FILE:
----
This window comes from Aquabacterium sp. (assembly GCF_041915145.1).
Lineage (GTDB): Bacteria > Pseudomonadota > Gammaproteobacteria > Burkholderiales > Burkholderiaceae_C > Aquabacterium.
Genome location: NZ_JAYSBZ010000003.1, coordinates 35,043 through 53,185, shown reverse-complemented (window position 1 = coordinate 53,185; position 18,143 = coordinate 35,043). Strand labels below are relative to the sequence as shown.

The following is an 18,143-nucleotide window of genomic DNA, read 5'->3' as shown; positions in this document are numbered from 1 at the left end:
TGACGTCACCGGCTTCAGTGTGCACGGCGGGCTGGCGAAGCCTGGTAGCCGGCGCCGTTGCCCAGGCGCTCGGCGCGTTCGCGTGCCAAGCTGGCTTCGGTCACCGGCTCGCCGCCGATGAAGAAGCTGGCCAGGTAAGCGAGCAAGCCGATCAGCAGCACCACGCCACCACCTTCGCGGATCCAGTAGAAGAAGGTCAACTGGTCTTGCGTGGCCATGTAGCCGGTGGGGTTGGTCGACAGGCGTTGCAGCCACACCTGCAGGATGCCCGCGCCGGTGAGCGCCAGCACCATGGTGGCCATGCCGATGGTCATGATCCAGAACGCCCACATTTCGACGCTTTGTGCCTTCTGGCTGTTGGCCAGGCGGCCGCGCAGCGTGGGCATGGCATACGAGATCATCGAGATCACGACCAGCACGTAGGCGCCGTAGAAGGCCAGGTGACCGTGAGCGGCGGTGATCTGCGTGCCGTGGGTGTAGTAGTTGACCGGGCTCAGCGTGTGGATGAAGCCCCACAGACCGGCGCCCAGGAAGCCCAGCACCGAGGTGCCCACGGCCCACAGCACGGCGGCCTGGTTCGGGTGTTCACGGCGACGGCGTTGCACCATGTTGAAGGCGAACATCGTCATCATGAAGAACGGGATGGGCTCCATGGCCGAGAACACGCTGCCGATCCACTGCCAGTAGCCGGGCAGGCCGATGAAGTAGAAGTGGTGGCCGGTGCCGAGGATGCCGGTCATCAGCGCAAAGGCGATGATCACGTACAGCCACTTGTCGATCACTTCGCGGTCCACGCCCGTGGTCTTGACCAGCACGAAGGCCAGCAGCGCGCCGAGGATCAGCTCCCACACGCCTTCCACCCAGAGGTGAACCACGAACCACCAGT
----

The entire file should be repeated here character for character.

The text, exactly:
This window comes from Aquabacterium sp. (assembly GCF_041915145.1).
Lineage (GTDB): Bacteria > Pseudomonadota > Gammaproteobacteria > Burkholderiales > Burkholderiaceae_C > Aquabacterium.
Genome location: NZ_JAYSBZ010000003.1, coordinates 35,043 through 53,185, shown reverse-complemented (window position 1 = coordinate 53,185; position 18,143 = coordinate 35,043). Strand labels below are relative to the sequence as shown.

The following is an 18,143-nucleotide window of genomic DNA, read 5'->3' as shown; positions in this document are numbered from 1 at the left end:
TGACGTCACCGGCTTCAGTGTGCACGGCGGGCTGGCGAAGCCTGGTAGCCGGCGCCGTTGCCCAGGCGCTCGGCGCGTTCGCGTGCCAAGCTGGCTTCGGTCACCGGCTCGCCGCCGATGAAGAAGCTGGCCAGGTAAGCGAGCAAGCCGATCAGCAGCACCACGCCACCACCTTCGCGGATCCAGTAGAAGAAGGTCAACTGGTCTTGCGTGGCCATGTAGCCGGTGGGGTTGGTCGACAGGCGTTGCAGCCACACCTGCAGGATGCCCGCGCCGGTGAGCGCCAGCACCATGGTGGCCATGCCGATGGTCATGATCCAGAACGCCCACATTTCGACGCTTTGTGCCTTCTGGCTGTTGGCCAGGCGGCCGCGCAGCGTGGGCATGGCATACGAGATCATCGAGATCACGACCAGCACGTAGGCGCCGTAGAAGGCCAGGTGACCGTGAGCGGCGGTGATCTGCGTGCCGTGGGTGTAGTAGTTGACCGGGCTCAGCGTGTGGATGAAGCCCCACAGACCGGCGCCCAGGAAGCCCAGCACCGAGGTGCCCACGGCCCACAGCACGGCGGCCTGGTTCGGGTGTTCACGGCGACGGCGTTGCACCATGTTGAAGGCGAACATCGTCATCATGAAGAACGGGATGGGCTCCATGGCCGAGAACACGCTGCCGATCCACTGCCAGTAGCCGGGCAGGCCGATGAAGTAGAAGTGGTGGCCGGTGCCGAGGATGCCGGTCATCAGCGCAAAGGCGATGATCACGTACAGCCACTTGTCGATCACTTCGCGGTCCACGCCCGTGGTCTTGACCAGCACGAAGGCCAGCAGCGCGCCGAGGATCAGCTCCCACACGCCTTCCACCCAGAGGTGAACCACGAACCACCAGT